The headquarters building has a ridiculously large security presence. Getting into the building is like going through TSA security at an airport, it can take several minutes to get into the building if security guards have to use the metal detector wand on a person who keeps setting the walk-through detector off. If you are going for an interview, please keep this in mind.

The recession and after effects appear to have made some employees hesitate to jump ship, even though some made the decision to leave within there first week. These people show up and do the bare minimum their position requires. These 'short-timers' are bad for morale but the process for removing career status employees is difficult.

Advice to Senior ManagementFight to become more independent from the Department of Labor and become part of the Chamber of Commerce. This would likely increase the credibility of the impartial, non-partisan status which BLS is supposed to have. Request that the Secretary of the Department of Labor stop commenting on BLS press releases. Movement to the Commerce Department hiearchy could increase voluntary survey participation in the business community.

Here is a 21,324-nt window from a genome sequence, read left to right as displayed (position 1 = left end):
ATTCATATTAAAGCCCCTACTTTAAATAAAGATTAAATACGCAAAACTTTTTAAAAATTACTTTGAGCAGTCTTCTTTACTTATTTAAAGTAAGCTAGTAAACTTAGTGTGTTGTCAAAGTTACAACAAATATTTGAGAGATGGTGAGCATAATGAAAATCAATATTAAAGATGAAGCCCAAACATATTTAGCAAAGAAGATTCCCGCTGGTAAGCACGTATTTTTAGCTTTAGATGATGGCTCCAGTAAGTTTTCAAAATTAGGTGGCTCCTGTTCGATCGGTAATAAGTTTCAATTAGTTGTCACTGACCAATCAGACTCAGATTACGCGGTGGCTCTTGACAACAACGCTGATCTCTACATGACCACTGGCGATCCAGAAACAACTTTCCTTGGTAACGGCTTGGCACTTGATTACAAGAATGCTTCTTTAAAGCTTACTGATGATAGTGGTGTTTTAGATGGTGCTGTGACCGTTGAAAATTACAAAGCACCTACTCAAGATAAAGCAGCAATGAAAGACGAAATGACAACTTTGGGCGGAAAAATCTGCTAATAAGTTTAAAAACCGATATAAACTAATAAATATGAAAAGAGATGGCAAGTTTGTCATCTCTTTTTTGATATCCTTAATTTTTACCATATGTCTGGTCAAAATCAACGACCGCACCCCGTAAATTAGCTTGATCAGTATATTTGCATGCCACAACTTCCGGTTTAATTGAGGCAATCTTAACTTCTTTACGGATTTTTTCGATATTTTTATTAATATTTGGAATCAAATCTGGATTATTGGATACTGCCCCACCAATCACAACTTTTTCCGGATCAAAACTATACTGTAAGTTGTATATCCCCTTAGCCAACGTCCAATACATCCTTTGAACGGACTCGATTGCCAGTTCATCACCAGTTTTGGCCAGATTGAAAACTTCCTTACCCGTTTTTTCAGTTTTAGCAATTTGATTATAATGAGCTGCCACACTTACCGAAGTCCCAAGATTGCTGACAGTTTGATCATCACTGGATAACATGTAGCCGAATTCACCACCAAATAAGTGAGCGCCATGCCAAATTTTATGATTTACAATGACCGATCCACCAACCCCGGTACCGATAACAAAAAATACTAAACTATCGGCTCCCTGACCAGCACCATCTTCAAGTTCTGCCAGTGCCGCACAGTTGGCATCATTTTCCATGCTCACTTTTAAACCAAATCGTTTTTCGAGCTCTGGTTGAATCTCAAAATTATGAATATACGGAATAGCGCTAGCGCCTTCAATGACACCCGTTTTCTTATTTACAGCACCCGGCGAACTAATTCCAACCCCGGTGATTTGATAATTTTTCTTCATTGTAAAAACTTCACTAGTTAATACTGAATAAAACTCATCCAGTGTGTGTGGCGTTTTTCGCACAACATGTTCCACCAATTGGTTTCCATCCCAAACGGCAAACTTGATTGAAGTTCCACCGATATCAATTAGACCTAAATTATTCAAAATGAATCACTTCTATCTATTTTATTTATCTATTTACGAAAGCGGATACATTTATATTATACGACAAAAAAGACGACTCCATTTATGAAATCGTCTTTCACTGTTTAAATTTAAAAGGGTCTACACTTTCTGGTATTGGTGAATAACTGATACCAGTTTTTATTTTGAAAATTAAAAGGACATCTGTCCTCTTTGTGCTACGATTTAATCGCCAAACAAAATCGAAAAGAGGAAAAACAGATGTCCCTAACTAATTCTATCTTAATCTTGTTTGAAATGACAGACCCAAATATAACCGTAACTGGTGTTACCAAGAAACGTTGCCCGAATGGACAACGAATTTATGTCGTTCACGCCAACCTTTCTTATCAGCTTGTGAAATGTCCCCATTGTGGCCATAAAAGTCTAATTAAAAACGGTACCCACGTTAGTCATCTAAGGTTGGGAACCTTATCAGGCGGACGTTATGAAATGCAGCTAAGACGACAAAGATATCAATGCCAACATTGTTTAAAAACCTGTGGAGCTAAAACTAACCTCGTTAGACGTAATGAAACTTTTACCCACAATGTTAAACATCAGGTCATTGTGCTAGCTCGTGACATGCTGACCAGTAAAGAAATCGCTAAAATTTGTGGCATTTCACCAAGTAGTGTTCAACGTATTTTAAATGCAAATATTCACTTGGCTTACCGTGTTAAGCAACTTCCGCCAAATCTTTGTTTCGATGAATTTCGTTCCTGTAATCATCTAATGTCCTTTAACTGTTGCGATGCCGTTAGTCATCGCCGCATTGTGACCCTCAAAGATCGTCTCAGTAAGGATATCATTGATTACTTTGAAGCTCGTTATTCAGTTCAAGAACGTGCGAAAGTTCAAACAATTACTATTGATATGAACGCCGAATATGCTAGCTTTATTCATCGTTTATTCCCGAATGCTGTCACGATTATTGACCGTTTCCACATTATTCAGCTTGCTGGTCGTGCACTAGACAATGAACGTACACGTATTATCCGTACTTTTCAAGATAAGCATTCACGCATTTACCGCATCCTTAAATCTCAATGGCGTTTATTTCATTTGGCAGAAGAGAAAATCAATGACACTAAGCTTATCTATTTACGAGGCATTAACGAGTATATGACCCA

Contract the IT out to an independent third party, it will hurt in the short-term but it could ease the current budget pains.

– I'm not optimistic about the outlook for this company

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good entry-level work experience

Economist (Current Employee)
Washington, DC

I have been working at US Bureau of Labor Statistics full-time for more than 3 years

ProsThe guaranteed salary increases are great for entry level employees to develop a pretty good salary history before moving on.

ConsVery limited potential for upward movement once you've reached the end of your career ladder.

Advice to Senior ManagementOffer a premium pay scale. BLS is one of the few departments that employee economists not on a premium pay scale.